Legislative Update More

 

Personal Property Exemptions

April 2013

On April 23, 2013 Governor Brewer signed HB 2325, thereby amending the personal property exemptions available to debtors within Arizona.

Hoyt Neal

The Bankruptcy Code defines the types of property that an individual debtor in bankruptcy may exempt and affords the debtor the choice of the exemptions listed in the Bankruptcy Code itself or the exemptions available under other federal law or under applicable state or local law, this is subject to an applicable state law that specifically does not authorize the use of the federal exemptions. Thus, states are given the option to enact their own exemption schemes and forbid a debtor's election of the Bankruptcy Code exemptions.

The Bankruptcy Code provides an opportunity for individual state legislatures to determine what items may be claimed as exempt by a bankruptcy debtor by doing what is normally termed "opting out" of the Bankruptcy Code exemptions. A state thus has, by its ability to opt out, a "veto" power over the federal bankruptcy exemptions. If a state has "opted out" of the federal exemption scheme, debtors who file in that state must claim exemptions pursuant to that state's laws, for while federal law controls exemptions generally and exemption procedures, state law governs specific property that may be exempted and the value of those exemptions (11 U.S.C. § 522(b)(2)(A)). Arizona has opted out of the federal exemption scheme. A.R.S. § 33–1133(B).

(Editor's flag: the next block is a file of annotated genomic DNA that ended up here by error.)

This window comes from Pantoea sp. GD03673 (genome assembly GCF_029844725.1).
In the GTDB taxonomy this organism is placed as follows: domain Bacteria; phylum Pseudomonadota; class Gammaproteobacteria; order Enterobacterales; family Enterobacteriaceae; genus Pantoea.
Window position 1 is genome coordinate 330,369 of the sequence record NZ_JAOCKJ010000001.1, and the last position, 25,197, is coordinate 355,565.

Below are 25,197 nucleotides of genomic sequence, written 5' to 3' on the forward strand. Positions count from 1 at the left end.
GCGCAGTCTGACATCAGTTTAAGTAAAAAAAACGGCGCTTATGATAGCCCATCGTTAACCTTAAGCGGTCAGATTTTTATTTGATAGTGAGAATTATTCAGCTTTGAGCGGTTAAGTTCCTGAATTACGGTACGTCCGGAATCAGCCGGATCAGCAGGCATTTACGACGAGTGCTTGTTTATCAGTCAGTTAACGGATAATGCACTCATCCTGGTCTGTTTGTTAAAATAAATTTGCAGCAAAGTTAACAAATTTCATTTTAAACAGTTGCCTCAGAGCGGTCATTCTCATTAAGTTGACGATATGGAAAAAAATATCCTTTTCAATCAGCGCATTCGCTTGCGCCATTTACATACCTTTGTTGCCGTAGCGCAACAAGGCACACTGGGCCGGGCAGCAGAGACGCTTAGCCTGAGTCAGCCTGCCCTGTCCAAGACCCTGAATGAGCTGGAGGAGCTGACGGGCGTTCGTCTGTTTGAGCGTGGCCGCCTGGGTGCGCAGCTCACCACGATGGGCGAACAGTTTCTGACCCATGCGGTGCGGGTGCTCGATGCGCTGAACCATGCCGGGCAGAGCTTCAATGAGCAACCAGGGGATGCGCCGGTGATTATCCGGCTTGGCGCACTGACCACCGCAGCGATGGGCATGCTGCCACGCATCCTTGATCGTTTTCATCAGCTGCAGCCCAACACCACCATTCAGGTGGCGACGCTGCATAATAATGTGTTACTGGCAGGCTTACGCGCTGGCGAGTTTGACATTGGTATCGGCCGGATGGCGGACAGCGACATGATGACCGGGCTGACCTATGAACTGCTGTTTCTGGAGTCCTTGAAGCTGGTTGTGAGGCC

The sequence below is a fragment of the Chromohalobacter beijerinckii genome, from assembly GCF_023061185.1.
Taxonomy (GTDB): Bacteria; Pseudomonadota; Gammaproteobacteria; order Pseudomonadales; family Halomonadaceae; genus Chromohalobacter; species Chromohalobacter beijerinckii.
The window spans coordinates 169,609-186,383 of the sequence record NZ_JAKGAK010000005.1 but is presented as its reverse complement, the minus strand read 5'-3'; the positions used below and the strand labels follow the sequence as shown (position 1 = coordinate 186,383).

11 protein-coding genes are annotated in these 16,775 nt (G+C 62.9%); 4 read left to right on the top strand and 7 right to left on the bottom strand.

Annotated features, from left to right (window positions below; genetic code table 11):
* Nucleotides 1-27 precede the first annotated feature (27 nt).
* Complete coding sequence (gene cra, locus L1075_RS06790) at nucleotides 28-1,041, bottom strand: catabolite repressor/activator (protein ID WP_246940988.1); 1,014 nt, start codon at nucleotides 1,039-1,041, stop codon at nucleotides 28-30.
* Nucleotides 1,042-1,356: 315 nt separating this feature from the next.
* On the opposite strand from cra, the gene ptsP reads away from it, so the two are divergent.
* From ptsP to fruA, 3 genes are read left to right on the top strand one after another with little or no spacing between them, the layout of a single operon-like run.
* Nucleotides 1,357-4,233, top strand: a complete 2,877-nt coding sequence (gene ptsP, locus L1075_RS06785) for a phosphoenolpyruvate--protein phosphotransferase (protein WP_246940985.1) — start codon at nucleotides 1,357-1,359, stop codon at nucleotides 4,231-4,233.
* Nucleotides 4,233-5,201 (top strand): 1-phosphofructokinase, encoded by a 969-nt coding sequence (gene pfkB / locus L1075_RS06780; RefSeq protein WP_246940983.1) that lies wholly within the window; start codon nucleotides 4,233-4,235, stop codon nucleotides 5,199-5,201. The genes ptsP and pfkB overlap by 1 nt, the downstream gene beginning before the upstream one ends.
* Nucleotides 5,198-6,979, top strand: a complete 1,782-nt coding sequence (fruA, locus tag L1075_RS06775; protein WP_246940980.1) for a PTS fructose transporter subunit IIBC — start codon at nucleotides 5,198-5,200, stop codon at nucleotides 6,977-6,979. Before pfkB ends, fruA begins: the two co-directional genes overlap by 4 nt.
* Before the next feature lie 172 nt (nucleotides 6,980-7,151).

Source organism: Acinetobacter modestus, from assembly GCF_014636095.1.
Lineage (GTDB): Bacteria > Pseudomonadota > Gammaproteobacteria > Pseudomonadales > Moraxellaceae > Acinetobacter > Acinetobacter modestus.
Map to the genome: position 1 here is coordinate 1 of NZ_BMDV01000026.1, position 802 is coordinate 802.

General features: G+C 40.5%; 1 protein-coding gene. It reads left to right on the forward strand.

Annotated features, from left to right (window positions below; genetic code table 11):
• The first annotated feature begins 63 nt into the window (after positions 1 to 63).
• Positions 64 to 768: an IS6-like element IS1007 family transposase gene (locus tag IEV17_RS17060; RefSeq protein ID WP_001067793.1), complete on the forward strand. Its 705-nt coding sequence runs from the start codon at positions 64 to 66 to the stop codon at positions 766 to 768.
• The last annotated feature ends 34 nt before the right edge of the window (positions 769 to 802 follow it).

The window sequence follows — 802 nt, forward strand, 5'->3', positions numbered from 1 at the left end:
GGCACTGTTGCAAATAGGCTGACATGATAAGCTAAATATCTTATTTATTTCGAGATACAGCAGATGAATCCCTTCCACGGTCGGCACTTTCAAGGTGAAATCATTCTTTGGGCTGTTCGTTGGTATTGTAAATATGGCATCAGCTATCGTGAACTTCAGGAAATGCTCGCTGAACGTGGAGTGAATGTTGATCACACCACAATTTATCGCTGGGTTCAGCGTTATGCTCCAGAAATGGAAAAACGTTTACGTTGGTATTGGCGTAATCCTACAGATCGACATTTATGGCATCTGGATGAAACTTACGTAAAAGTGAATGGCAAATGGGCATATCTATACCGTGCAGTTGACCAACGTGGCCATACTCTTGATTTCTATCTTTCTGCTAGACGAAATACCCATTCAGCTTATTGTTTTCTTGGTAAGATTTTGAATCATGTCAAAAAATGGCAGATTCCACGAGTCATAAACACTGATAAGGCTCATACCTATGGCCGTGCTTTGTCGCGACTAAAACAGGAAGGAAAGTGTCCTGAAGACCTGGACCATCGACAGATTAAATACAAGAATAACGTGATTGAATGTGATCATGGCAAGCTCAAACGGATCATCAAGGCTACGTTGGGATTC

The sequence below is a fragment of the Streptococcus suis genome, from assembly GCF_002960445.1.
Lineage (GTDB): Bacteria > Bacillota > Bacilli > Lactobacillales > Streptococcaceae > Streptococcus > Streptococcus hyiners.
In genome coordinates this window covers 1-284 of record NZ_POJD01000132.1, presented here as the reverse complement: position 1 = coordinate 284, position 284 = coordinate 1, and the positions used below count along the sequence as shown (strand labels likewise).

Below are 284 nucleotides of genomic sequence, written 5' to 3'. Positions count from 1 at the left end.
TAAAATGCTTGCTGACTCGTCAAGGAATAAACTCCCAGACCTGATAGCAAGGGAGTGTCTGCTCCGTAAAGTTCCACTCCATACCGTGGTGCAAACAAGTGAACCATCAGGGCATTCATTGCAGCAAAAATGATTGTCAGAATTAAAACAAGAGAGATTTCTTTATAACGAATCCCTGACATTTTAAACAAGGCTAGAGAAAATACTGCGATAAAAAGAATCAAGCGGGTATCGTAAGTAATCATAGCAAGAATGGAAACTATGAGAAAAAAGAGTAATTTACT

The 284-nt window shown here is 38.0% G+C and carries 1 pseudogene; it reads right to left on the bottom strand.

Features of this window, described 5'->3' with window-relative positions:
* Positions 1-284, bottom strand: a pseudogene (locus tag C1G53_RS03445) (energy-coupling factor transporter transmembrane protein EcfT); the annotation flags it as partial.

Additionally, Rule 4003(a) of the Federal Rule of Bankruptcy Procedure sets forth the requirement that the debtor file a list of his or her property claimed as exempt. Rule 4003(b) allows a party in interest to file an objection to the list of property claimed as exempt within thirty days after the meeting of creditors or within 30 days after any amendment to the list of exempt property is filed, whichever is later. Id. Under Rule 4003(c), in any hearing relating to claims of exemptions, the objecting party has the burden of proving that the exemptions are not properly claimed.

Provisions

  • Removes the itemized list of household furniture, furnishings and appliances that are exempt from process.

    • Specifies that the exempted property includes household goods, including consumer electronic devices used by the debtor or debtor’s dependent and raises the monetary threshold from $4000 to $6000.

  • Raises the aggregate fair market value of exempted items to the following amounts:

    • Musical instruments: $250 to $400;

    • Domestic pets, horses, milk cows and poultry: $500 to $800;

    • Engagement and wedding rings: $1,000 to $2,000;

    • One watch: $100 to $150.

  • Expands the list of exempt miscellaneous items to include one computer and raises the aggregate fair market value for that section from $500 to $1000.

  • Raises the aggregate fair market value of exempt vehicles to the following amounts and specifies that the amount includes equity:

    • One vehicle: $5,000 to $6,000;

    • One vehicle, if debtor is physically disabled: $10,000 to $12,000.

  • Raises the value of exempt monies in a bank account from $150 to $300.

  • Raises the monetary value of prepaid rent that may be claimed as a personal property homestead from $1,000 to $2,000.

  • Expands the list of items exempt as tools and equipment of a trade to include telephone numbers or any other client contact information, marketing tools, such as a website, domain name or any other intangible work product necessary to carry on or develop commercial activity or trade and raises the monetary threshold from $2500 to $5000.

  • Makes technical and conforming changes.

 
 
 

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